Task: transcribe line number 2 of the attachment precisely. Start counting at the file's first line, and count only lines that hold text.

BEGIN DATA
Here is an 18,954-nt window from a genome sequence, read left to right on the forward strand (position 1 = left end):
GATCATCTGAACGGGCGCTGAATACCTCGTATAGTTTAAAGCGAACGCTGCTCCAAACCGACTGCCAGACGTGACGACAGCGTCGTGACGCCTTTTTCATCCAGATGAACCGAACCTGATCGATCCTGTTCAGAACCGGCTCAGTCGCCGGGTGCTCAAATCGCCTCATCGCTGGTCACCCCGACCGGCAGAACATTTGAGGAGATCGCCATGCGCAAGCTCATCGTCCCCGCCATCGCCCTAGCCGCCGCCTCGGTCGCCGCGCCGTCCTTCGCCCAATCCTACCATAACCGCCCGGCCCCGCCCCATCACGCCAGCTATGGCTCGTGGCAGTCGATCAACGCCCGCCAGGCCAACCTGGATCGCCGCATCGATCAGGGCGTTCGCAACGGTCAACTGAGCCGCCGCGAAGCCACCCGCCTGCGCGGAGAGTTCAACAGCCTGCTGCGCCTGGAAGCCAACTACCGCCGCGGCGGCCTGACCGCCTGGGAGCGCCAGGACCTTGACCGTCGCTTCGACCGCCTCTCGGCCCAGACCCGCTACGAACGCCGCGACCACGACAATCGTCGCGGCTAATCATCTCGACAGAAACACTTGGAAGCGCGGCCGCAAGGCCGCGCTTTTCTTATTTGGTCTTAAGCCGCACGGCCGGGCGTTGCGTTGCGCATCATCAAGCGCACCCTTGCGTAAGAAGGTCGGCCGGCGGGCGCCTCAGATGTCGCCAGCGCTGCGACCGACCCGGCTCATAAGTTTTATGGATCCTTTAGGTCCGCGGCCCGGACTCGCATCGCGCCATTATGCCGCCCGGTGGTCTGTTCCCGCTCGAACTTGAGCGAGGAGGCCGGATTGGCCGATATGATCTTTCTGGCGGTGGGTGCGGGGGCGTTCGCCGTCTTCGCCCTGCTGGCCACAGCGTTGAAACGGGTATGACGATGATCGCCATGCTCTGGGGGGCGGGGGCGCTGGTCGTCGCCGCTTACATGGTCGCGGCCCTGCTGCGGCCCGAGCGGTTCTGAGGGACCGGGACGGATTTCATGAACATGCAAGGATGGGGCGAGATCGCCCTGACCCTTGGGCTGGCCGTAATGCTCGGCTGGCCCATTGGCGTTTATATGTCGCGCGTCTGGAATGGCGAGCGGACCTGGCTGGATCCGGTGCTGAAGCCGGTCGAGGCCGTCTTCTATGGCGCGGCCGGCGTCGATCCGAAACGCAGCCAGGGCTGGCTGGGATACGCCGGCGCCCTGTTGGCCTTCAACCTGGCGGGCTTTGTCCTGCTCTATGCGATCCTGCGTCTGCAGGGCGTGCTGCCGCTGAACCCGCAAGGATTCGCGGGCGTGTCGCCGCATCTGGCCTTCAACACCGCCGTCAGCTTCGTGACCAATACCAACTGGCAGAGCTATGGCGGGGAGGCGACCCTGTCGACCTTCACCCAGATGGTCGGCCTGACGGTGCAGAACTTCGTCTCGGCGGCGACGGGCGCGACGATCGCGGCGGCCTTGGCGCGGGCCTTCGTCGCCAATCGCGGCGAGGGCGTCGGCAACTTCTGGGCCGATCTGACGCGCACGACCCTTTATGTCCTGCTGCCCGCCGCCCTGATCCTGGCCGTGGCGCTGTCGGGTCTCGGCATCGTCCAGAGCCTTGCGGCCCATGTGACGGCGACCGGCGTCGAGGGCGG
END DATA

GATCATCTGAACGGGCGCTGAATACCTCGTATAGTTTAAAGCGAACGCTGCTCCAAACCGACTGCCAGACGTGACGACAGCGTCGTGACGCCTTTTTCATCCAGATGAACCGAACCTGATCGATCCTGTTCAGAACCGGCTCAGTCGCCGGGTGCTCAAATCGCCTCATCGCTGGTCACCCCGACCGGCAGAACATTTGAGGAGATCGCCATGCGCAAGCTCATCGTCCCCGCCATCGCCCTAGCCGCCGCCTCGGTCGCCGCGCCGTCCTTCGCCCAATCCTACCATAACCGCCCGGCCCCGCCCCATCACGCCAGCTATGGCTCGTGGCAGTCGATCAACGCCCGCCAGGCCAACCTGGATCGCCGCATCGATCAGGGCGTTCGCAACGGTCAACTGAGCCGCCGCGAAGCCACCCGCCTGCGCGGAGAGTTCAACAGCCTGCTGCGCCTGGAAGCCAACTACCGCCGCGGCGGCCTGACCGCCTGGGAGCGCCAGGACCTTGACCGTCGCTTCGACCGCCTCTCGGCCCAGACCCGCTACGAACGCCGCGACCACGACAATCGTCGCGGCTAATCATCTCGACAGAAACACTTGGAAGCGCGGCCGCAAGGCCGCGCTTTTCTTATTTGGTCTTAAGCCGCACGGCCGGGCGTTGCGTTGCGCATCATCAAGCGCACCCTTGCGTAAGAAGGTCGGCCGGCGGGCGCCTCAGATGTCGCCAGCGCTGCGACCGACCCGGCTCATAAGTTTTATGGATCCTTTAGGTCCGCGGCCCGGACTCGCATCGCGCCATTATGCCGCCCGGTGGTCTGTTCCCGCTCGAACTTGAGCGAGGAGGCCGGATTGGCCGATATGATCTTTCTGGCGGTGGGTGCGGGGGCGTTCGCCGTCTTCGCCCTGCTGGCCACAGCGTTGAAACGGGTATGACGATGATCGCCATGCTCTGGGGGGCGGGGGCGCTGGTCGTCGCCGCTTACATGGTCGCGGCCCTGCTGCGGCCCGAGCGGTTCTGAGGGACCGGGACGGATTTCATGAACATGCAAGGATGGGGCGAGATCGCCCTGACCCTTGGGCTGGCCGTAATGCTCGGCTGGCCCATTGGCGTTTATATGTCGCGCGTCTGGAATGGCGAGCGGACCTGGCTGGATCCGGTGCTGAAGCCGGTCGAGGCCGTCTTCTATGGCGCGGCCGGCGTCGATCCGAAACGCAGCCAGGGCTGGCTGGGATACGCCGGCGCCCTGTTGGCCTTCAACCTGGCGGGCTTTGTCCTGCTCTATGCGATCCTGCGTCTGCAGGGCGTGCTGCCGCTGAACCCGCAAGGATTCGCGGGCGTGTCGCCGCATCTGGCCTTCAACACCGCCGTCAGCTTCGTGACCAATACCAACTGGCAGAGCTATGGCGGGGAGGCGACCCTGTCGACCTTCACCCAGATGGTCGGCCTGACGGTGCAGAACTTCGTCTCGGCGGCGACGGGCGCGACGATCGCGGCGGCCTTGGCGCGGGCCTTCGTCGCCAATCGCGGCGAGGGCGTCGGCAACTTCTGGGCCGATCTGACGCGCACGACCCTTTATGTCCTGCTGCCCGCCGCCCTGATCCTGGCCGTGGCGCTGTCGGGTCTCGGCATCGTCCAGAGCCTTGCGGCCCATGTGACGGCGACCGGCGTCGAGGGCGG